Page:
In many (if not most) Western diets, fermented foods aren’t very prevalent, and that’s something that should change! Pickling, fermenting, and culturing add beneficial enzymes to foods, and enhance flavors and nutritional. To familiarize yourself with the world of fermented food, here’s a Q & A with Michelle Schoffro Cook, author of The Cultured Cook: Delicious Fermented Foods with Probiotics to Knock Out Inflammation, Boost Gut Health, Lose Weight & Extend Your Life. You’ll learn about the benefits of fermented foods, and be inspired to make them in your own kitchen with the expert guidance in her new book.
What got you into experimenting with fermented foods?
I’m an avid cook and recipe developer with a huge passion for delicious, healthy foods. I first started experimenting with fermented foods when I was 19 and exploring various cultures’ traditional recipes that could give my health a boost.
What are “superfoods” and how does fermentation play a role?
While we’ve come to think of superfoods as exotic fruits or vegetables from faraway lands, the reality is that a superfood is any food that is a powerhouse of nutrition. Any common food can be transformed into a superfood through fermentation, because not only does doing so make its own nutrients more available and absorbable, it also dramatically increases the probiotic content of the foods, making them healthier than many of the top superfoods.
What are some of the amazing health benefits of fermented foods?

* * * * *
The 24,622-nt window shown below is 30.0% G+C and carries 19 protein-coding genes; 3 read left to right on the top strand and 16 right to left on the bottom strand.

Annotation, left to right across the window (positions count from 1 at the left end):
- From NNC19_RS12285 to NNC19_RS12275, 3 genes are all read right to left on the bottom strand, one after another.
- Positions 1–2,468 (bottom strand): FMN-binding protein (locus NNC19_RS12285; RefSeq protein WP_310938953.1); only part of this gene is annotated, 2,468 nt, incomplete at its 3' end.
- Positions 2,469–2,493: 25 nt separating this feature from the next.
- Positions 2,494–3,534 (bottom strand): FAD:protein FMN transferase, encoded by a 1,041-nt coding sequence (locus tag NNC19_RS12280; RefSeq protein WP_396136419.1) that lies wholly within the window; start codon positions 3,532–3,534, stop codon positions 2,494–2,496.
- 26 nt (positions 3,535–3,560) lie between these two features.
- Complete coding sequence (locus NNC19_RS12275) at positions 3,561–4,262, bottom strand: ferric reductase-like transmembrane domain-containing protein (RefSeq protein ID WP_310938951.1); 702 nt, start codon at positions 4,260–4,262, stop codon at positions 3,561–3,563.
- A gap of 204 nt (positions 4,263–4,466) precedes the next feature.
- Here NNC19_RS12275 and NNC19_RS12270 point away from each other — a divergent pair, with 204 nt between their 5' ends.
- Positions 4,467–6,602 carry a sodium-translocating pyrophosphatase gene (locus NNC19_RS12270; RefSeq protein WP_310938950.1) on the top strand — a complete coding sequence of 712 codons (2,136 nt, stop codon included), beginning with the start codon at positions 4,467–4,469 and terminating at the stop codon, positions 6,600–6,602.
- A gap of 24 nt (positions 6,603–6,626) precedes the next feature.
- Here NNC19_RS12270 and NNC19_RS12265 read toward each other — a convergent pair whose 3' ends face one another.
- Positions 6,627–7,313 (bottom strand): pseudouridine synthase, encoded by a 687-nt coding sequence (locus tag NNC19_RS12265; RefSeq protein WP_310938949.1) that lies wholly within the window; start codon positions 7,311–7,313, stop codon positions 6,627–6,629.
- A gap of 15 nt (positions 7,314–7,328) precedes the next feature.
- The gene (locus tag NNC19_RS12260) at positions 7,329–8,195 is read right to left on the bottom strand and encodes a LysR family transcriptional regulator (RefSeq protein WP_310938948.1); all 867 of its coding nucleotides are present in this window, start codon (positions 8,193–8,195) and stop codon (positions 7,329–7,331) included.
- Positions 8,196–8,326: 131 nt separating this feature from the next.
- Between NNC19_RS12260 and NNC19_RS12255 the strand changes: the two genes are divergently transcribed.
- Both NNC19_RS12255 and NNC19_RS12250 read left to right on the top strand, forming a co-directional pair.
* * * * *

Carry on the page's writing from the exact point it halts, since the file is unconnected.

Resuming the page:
Fermented foods have been found to boost most aspects of our health, from immunity and resistance against superbugs, to fighting arthritis and cancer. Great health begins in the gut and eating more fermented foods is the key to great gut health, and therefore overall health.
Isn’t eating yogurt every day enough? Why do we need a variety of fermented foods in our diet?
Eating yogurt introduces two to three strains of beneficial bacteria into our gut but some other foods have been found to contain almost 1,000 different strains to help boost our health. Additionally, other foods like sauerkraut, kimchi, fermented pickles, and cultured vegan cheeses actually contain the prebiotics needed to ensure the viability of the probiotics in these foods. Yogurt contains few prebiotics that act as food for the beneficial cultures.
The fermentation process sounds intimidating. Can I really do this process easily, in my own home and do I have to buy a bunch of expensive utensils and containers to get started?